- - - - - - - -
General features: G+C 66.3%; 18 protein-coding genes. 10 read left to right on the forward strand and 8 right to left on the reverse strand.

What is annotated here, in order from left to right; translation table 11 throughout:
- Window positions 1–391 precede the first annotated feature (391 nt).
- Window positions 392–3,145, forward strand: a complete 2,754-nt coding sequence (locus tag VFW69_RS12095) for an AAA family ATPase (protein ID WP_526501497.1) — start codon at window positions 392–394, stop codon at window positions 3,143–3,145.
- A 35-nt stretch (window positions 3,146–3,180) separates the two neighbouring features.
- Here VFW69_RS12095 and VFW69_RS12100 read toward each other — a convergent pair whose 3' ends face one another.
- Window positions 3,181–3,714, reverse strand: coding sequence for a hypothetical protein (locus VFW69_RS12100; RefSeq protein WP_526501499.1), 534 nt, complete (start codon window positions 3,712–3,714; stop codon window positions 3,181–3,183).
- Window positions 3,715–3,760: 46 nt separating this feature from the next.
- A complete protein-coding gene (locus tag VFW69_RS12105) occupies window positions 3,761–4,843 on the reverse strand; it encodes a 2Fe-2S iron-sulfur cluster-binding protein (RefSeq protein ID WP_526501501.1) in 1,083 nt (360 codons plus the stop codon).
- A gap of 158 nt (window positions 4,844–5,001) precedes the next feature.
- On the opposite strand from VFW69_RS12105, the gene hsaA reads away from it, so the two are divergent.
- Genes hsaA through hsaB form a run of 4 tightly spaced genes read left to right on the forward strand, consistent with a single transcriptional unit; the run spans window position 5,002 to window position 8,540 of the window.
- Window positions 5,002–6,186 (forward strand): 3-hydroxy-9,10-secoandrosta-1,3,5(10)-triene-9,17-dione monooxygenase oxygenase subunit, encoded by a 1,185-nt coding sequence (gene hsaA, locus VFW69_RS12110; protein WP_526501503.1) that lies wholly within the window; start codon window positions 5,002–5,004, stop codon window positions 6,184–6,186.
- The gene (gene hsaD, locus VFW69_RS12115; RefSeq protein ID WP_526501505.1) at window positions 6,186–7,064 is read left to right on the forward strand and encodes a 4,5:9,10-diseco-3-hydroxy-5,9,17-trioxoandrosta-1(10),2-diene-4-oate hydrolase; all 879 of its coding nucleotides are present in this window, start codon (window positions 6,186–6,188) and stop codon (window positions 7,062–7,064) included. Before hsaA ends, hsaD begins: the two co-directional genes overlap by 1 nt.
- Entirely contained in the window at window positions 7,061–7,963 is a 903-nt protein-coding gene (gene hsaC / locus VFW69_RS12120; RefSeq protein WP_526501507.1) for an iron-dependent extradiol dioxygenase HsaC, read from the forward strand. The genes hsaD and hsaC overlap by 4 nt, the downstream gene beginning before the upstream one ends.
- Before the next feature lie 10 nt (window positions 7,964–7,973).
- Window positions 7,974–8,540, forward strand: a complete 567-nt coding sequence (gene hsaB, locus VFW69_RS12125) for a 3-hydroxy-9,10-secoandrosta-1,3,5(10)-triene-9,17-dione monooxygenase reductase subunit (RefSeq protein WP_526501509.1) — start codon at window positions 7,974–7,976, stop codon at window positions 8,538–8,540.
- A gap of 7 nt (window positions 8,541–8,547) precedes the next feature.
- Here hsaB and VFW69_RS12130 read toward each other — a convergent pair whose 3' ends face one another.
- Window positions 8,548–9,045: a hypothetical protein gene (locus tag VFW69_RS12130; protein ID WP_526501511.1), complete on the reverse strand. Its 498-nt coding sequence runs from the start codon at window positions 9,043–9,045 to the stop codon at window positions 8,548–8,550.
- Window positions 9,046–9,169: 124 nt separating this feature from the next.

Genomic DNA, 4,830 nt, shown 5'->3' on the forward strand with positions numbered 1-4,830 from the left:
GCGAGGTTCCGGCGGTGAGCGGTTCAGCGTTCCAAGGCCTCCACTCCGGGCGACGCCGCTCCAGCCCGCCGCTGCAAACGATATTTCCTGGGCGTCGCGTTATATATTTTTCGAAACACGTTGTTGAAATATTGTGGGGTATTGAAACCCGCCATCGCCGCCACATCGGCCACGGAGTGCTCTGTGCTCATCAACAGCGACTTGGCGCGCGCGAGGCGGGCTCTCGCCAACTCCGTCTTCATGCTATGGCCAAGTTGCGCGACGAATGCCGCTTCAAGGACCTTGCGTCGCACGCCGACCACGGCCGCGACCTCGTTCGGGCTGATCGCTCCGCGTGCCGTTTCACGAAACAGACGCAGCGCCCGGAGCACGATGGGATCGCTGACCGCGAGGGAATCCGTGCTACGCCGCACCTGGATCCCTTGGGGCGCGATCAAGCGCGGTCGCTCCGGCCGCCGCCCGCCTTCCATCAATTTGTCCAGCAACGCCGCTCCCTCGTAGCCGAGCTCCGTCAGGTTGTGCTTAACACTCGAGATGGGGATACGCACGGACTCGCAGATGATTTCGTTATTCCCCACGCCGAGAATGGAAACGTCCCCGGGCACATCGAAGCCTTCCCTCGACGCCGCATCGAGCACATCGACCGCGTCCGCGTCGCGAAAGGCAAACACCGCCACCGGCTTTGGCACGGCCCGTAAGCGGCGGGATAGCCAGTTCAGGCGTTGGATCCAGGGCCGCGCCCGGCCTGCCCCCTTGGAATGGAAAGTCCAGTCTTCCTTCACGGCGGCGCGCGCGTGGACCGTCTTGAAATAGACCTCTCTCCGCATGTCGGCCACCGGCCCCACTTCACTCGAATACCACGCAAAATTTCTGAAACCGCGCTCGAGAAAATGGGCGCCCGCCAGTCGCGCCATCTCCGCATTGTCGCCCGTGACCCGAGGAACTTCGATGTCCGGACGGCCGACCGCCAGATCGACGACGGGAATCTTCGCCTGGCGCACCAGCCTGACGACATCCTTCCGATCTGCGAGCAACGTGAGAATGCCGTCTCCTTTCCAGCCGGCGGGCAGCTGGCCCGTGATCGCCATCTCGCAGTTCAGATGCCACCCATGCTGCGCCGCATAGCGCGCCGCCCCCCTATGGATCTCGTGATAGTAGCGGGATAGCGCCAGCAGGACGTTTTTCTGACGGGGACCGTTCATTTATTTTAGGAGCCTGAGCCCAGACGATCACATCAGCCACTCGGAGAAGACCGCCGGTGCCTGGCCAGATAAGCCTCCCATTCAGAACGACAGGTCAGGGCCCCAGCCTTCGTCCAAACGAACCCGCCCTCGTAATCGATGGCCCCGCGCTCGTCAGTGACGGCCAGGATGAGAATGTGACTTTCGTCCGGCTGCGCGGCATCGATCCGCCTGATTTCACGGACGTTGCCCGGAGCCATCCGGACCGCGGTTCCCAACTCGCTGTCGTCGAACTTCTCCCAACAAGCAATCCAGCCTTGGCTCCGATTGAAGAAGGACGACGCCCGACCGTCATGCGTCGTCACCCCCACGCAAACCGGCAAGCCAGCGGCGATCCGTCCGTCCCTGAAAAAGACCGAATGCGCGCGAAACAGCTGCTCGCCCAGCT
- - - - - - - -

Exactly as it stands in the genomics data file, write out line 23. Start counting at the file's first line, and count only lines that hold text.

GCGAGGTTCCGGCGGTGAGCGGTTCAGCGTTCCAAGGCCTCCACTCCGGGCGACGCCGCTCCAGCCCGCCGCTGCAAACGATATTTCCTGGGCGTCGCGTTATATATTTTTCGAAACACGTTGTTGAAATATTGTGGGGTATTGAAACCCGCCATCGCCGCCACATCGGCCACGGAGTGCTCTGTGCTCATCAACAGCGACTTGGCGCGCGCGAGGCGGGCTCTCGCCAACTCCGTCTTCATGCTATGGCCAAGTTGCGCGACGAATGCCGCTTCAAGGACCTTGCGTCGCACGCCGACCACGGCCGCGACCTCGTTCGGGCTGATCGCTCCGCGTGCCGTTTCACGAAACAGACGCAGCGCCCGGAGCACGATGGGATCGCTGACCGCGAGGGAATCCGTGCTACGCCGCACCTGGATCCCTTGGGGCGCGATCAAGCGCGGTCGCTCCGGCCGCCGCCCGCCTTCCATCAATTTGTCCAGCAACGCCGCTCCCTCGTAGCCGAGCTCCGTCAGGTTGTGCTTAACACTCGAGATGGGGATACGCACGGACTCGCAGATGATTTCGTTATTCCCCACGCCGAGAATGGAAACGTCCCCGGGCACATCGAAGCCTTCCCTCGACGCCGCATCGAGCACATCGACCGCGTCCGCGTCGCGAAAGGCAAACACCGCCACCGGCTTTGGCACGGCCCGTAAGCGGCGGGATAGCCAGTTCAGGCGTTGGATCCAGGGCCGCGCCCGGCCTGCCCCCTTGGAATGGAAAGTCCAGTCTTCCTTCACGGCGGCGCGCGCGTGGACCGTCTTGAAATAGACCTCTCTCCGCATGTCGGCCACCGGCCCCACTTCACTCGAATACCACGCAAAATTTCTGAAACCGCGCTCGAGAAAATGGGCGCCCGCCAGTCGCGCCATCTCCGCATTGTCGCCCGTGACCCGAGGAACTTCGATGTCCGGACGGCCGACCGCCAGATCGACGACGGGAATCTTCGCCTGGCGCACCAGCCTGACGACATCCTTCCGATCTGCGAGCAACGTGAGAATGCCGTCTCCTTTCCAGCCGGCGGGCAGCTGGCCCGTGATCGCCATCTCGCAGTTCAGATGCCACCCATGCTGCGCCGCATAGCGCGCCGCCCCCCTATGGATCTCGTGATAGTAGCGGGATAGCGCCAGCAGGACGTTTTTCTGACGGGGACCGTTCATTTATTTTAGGAGCCTGAGCCCAGACGATCACATCAGCCACTCGGAGAAGACCGCCGGTGCCTGGCCAGATAAGCCTCCCATTCAGAACGACAGGTCAGGGCCCCAGCCTTCGTCCAAACGAACCCGCCCTCGTAATCGATGGCCCCGCGCTCGTCAGTGACGGCCAGGATGAGAATGTGACTTTCGTCCGGCTGCGCGGCATCGATCCGCCTGATTTCACGGACGTTGCCCGGAGCCATCCGGACCGCGGTTCCCAACTCGCTGTCGTCGAACTTCTCCCAACAAGCAATCCAGCCTTGGCTCCGATTGAAGAAGGACGACGCCCGACCGTCATGCGTCGTCACCCCCACGCAAACCGGCAAGCCAGCGGCGATCCGTCCGTCCCTGAAAAAGACCGAATGCGCGCGAAACAGCTGCTCGCCCAGCT